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Northwest Arkansas Potter Chosen to Make Awards

Arkansas Arts Council - Monday, March 11, 2019

Gailen Hudson, artist

SPRINGDALE -- Gailen Hudson turned down the volume of Grieg’s “Piano Concerto in A Minor” to talk about pottery. 

“Pottery is the only useful, tactile art we have,” he said.

Eight Governor’s Arts Awards recipients each will receive one of Hudson’s jars as awards during a noon ceremony Tuesday, March 12. Every year, the Arkansas Arts council seeks nominations for Arkansas’s finest artists, arts patrons, business sponsoring or promoting art, leaders in arts development and leaders in bringing arts to education. An independent panel of arts professionals choose the winners.

This year’s event is sold out quickly.

Hudson, a Springdale artist, experiments with local clays, glazes and styles to produce his masterpieces. Standing in his studio on a recent Monday, Hudson showed off his wheel-thrown cups, bowls, plates and jars and his hand-built laser guns, bugs, piggy banks and fish. Hudson also has large-scale sculptures. He’s been creating masterpieces for about 36 years, he said.

“I just do my own thing,” Hudson said.

Largely, Hudson’s pieces are influenced by earthenware of American Indians from the Mississippian-Central and Southern Plains and old, functional wares, like whiskey jugs. His award pieces each vary slightly and have a hefty, practical feel while remaining captivatingly beautiful.

“I told the Arts Council staff that the award should be durable and robust, as well as unique, to exemplify the strength of the Arkansas artistic community,” Council Director Patrick Ralston said. “Gailen Hudson’s works convey that strength. I’m delighted with his creations.”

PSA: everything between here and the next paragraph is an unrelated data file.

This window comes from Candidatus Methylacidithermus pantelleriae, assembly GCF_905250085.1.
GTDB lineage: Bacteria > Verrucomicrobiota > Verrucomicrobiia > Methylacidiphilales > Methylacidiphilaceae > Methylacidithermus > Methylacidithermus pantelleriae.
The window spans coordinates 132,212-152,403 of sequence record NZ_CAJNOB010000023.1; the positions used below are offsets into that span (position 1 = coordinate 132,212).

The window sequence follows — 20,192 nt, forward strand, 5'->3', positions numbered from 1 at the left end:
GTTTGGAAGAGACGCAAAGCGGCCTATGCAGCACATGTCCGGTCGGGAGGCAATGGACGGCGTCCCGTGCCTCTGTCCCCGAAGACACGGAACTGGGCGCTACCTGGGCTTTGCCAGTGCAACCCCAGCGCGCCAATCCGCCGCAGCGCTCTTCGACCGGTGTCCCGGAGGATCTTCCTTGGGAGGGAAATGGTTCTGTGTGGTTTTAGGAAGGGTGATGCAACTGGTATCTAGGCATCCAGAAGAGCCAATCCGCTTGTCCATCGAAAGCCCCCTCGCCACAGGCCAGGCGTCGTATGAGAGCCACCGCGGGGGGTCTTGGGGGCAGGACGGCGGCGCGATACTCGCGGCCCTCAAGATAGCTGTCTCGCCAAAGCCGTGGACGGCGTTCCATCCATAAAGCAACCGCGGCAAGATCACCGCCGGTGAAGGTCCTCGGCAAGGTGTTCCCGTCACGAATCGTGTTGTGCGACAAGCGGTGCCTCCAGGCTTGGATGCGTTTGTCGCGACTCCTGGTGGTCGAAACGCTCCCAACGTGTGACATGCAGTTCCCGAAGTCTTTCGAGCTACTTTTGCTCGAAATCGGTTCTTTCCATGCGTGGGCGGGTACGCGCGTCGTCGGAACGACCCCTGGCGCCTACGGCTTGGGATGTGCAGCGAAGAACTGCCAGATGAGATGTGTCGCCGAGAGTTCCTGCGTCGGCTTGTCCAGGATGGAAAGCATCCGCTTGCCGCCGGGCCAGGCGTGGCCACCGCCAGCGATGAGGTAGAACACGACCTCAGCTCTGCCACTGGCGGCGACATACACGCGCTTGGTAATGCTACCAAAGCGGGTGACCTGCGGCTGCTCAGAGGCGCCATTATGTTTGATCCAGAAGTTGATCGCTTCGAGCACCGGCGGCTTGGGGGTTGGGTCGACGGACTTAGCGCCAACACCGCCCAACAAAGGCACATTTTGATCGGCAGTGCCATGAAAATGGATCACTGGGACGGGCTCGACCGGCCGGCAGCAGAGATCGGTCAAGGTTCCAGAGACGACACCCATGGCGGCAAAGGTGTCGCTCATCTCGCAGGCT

Hudson, 65, moved to Northwest Arkansas in 1983 and attended the University of Arkansas. He, then, started working in construction, where he was able to gather local clays to use in his pottery. Then, in 2010, Hudson switched careers and started providing clay and doing pottery full time. He said he “got tired of being laid off” after the housing market took a hit and construction businesses closed during the Great Recession.

At the time, a local pottery supply store had closed, so Hudson bought the inventory and named it The Clay Bank, Inc. He started supplying schools, arts centers and others with pottery tools. The business supports his passion for creating his own pottery, he said.

Hudson's studio location is perfect. He lives in Springdale — within walking distance to his studio — with his wife, Cathy. They have two grown sons and a daughter.

Hudson shows his work statewide but also is among the artists with Heartwood Gallery. He continues to carefully categorize the chemistry and outcomes behind his pieces — taking notes in journals he then stores in large, plastic tubs. He’s always been good with math and sciences he said.

“I just like to experiment – see what happens,” he said.

Those experiments have paid off. This past summer, one of Hudson’s exhibits caught the eye of the Arkansas Arts Council. Staff asked to see more of his work and eventually selected this year’s awards from about 14 pieces Hudson showed them.

Hudson said he is honored the Arts Council took notice. The Council will keep another of his jars, one with varying, blue colors, as part of its permanent collection.

“It’s cool,” Hudson said.